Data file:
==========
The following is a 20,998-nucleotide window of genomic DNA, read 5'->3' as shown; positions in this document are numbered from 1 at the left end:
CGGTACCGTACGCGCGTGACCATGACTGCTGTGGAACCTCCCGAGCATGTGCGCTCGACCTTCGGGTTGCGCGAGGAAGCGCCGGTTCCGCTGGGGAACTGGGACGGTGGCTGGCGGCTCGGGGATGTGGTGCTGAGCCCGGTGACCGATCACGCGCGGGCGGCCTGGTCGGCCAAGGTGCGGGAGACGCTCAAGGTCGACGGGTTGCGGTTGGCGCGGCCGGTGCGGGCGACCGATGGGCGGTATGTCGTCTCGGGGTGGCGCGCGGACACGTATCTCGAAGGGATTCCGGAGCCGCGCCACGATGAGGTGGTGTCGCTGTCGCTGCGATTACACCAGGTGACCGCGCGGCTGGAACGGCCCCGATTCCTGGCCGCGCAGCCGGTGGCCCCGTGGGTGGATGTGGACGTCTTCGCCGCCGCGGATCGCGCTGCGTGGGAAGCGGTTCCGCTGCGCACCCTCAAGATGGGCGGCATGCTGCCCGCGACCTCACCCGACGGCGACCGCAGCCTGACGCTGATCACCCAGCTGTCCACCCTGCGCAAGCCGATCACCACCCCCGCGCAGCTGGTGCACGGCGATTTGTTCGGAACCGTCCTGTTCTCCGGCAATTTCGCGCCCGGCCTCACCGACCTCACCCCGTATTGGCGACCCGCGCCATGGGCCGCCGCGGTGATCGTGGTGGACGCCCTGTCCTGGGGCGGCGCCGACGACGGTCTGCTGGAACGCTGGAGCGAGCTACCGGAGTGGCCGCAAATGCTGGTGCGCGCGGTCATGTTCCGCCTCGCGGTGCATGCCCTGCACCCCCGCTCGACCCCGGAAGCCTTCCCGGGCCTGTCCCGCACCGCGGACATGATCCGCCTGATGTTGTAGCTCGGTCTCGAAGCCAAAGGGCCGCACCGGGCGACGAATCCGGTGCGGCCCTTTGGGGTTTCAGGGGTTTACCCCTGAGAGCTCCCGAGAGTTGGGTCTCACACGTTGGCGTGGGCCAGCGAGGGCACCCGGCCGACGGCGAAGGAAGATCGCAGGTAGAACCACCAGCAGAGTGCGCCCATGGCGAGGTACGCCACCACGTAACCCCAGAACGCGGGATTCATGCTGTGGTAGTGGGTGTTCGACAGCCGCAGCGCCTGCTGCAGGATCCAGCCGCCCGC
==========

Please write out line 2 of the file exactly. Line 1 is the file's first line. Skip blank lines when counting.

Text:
CGGTACCGTACGCGCGTGACCATGACTGCTGTGGAACCTCCCGAGCATGTGCGCTCGACCTTCGGGTTGCGCGAGGAAGCGCCGGTTCCGCTGGGGAACTGGGACGGTGGCTGGCGGCTCGGGGATGTGGTGCTGAGCCCGGTGACCGATCACGCGCGGGCGGCCTGGTCGGCCAAGGTGCGGGAGACGCTCAAGGTCGACGGGTTGCGGTTGGCGCGGCCGGTGCGGGCGACCGATGGGCGGTATGTCGTCTCGGGGTGGCGCGCGGACACGTATCTCGAAGGGATTCCGGAGCCGCGCCACGATGAGGTGGTGTCGCTGTCGCTGCGATTACACCAGGTGACCGCGCGGCTGGAACGGCCCCGATTCCTGGCCGCGCAGCCGGTGGCCCCGTGGGTGGATGTGGACGTCTTCGCCGCCGCGGATCGCGCTGCGTGGGAAGCGGTTCCGCTGCGCACCCTCAAGATGGGCGGCATGCTGCCCGCGACCTCACCCGACGGCGACCGCAGCCTGACGCTGATCACCCAGCTGTCCACCCTGCGCAAGCCGATCACCACCCCCGCGCAGCTGGTGCACGGCGATTTGTTCGGAACCGTCCTGTTCTCCGGCAATTTCGCGCCCGGCCTCACCGACCTCACCCCGTATTGGCGACCCGCGCCATGGGCCGCCGCGGTGATCGTGGTGGACGCCCTGTCCTGGGGCGGCGCCGACGACGGTCTGCTGGAACGCTGGAGCGAGCTACCGGAGTGGCCGCAAATGCTGGTGCGCGCGGTCATGTTCCGCCTCGCGGTGCATGCCCTGCACCCCCGCTCGACCCCGGAAGCCTTCCCGGGCCTGTCCCGCACCGCGGACATGATCCGCCTGATGTTGTAGCTCGGTCTCGAAGCCAAAGGGCCGCACCGGGCGACGAATCCGGTGCGGCCCTTTGGGGTTTCAGGGGTTTACCCCTGAGAGCTCCCGAGAGTTGGGTCTCACACGTTGGCGTGGGCCAGCGAGGGCACCCGGCCGACGGCGAAGGAAGATCGCAGGTAGAACCACCAGCAGAGTGCGCCCATGGCGAGGTACGCCACCACGTAACCCCAGAACGCGGGATTCATGCTGTGGTAGTGGGTGTTCGACAGCCGCAGCGCCTGCTGCAGGATCCAGCCGCCCGC